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1 August 1972 Bragg-Diffraction Imaging And It's Application For Non Destructive Testing
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Though nature abounds with sonic detecting systems, men have been slow to recognize the potential use of acoustic energy as a means of visualization, that is, for "seeing" with sound. In the 18th Century a rather inventive Italian scientist named Spallanzani carried out a study of the remarkable ability possessed by bats for avoiding obstacles in the dark. (Ref. 1) He and his co-workers finally concluded that bats must have some unknown "sixth sense". One hundred years later the Frenchman Langevin proposed a sonic-echo system as a possible means of locating objects submerged in the sea, German U-boats in particular. Shortly after, Hartridge recognized and suggested a possible similarity between Langevin's system and the system used by bats (Ref. 2,3).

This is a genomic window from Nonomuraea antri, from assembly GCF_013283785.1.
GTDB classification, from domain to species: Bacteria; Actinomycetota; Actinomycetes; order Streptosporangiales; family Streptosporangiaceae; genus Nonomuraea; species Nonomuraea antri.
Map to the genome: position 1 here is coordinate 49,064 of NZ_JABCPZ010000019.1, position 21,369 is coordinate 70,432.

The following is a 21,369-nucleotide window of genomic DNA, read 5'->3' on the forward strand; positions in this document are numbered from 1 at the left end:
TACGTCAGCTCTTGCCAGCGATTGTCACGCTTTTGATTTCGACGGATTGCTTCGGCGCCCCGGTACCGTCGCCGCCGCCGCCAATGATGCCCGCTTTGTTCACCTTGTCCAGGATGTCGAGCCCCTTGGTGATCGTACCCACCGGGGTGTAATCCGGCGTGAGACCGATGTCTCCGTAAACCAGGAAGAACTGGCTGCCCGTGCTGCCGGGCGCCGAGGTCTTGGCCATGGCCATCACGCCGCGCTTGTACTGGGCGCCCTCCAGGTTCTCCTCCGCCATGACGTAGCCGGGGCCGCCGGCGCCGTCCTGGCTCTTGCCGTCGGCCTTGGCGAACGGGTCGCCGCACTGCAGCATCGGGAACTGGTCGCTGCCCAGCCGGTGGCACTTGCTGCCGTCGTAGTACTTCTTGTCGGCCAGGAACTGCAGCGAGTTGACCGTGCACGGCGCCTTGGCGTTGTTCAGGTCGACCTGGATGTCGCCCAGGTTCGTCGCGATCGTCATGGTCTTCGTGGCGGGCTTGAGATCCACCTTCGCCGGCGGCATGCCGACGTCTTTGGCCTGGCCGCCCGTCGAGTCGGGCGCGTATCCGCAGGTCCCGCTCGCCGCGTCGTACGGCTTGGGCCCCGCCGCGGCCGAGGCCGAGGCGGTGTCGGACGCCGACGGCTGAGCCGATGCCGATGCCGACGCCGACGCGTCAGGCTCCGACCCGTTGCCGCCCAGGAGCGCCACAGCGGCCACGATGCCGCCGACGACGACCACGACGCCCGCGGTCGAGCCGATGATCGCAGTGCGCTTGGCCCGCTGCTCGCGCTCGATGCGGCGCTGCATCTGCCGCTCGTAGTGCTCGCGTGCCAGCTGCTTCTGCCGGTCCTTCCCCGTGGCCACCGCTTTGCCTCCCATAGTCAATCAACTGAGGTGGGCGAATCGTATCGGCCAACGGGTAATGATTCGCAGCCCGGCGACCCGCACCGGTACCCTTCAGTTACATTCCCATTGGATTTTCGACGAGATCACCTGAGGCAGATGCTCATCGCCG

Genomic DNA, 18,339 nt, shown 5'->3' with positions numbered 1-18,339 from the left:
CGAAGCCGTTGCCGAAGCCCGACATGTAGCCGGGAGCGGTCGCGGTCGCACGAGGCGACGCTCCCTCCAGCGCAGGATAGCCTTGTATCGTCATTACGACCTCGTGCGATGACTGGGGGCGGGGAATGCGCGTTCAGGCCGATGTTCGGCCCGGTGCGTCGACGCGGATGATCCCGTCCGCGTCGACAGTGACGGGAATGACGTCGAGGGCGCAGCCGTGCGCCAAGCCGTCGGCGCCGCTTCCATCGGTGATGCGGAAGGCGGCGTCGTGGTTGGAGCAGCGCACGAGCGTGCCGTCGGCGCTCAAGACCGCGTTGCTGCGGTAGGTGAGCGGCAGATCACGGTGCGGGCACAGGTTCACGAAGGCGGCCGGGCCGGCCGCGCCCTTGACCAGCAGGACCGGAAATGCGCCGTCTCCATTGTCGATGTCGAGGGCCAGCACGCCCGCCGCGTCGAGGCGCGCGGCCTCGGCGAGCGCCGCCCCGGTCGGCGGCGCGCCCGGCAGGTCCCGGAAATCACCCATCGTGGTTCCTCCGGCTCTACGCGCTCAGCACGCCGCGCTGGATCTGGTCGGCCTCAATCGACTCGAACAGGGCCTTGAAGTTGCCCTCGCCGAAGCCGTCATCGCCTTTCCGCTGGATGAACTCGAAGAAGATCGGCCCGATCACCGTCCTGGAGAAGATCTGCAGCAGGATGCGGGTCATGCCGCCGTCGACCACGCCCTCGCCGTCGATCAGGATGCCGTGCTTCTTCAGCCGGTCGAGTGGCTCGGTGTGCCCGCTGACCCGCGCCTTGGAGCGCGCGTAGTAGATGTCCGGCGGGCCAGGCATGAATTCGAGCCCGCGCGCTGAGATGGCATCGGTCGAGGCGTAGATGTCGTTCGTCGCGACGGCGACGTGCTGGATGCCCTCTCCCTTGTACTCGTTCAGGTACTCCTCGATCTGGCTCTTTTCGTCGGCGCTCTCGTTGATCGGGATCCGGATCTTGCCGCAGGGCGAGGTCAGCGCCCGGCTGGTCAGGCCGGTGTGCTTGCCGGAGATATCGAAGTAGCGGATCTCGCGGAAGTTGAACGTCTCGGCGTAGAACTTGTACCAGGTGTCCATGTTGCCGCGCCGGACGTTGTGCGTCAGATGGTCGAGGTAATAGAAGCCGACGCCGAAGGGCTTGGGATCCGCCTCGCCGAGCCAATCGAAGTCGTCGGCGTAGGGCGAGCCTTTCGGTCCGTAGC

© (1972) COPYRIGHT Society of Photo-Optical Instrumentation Engineers (SPIE). Downloading of the abstract is permitted for personal use only.
J. Landry and G. Wade "Bragg-Diffraction Imaging And It's Application For Non Destructive Testing", Proc. SPIE 0029, Imaging Techniques for Testing and Inspection, (1 August 1972);

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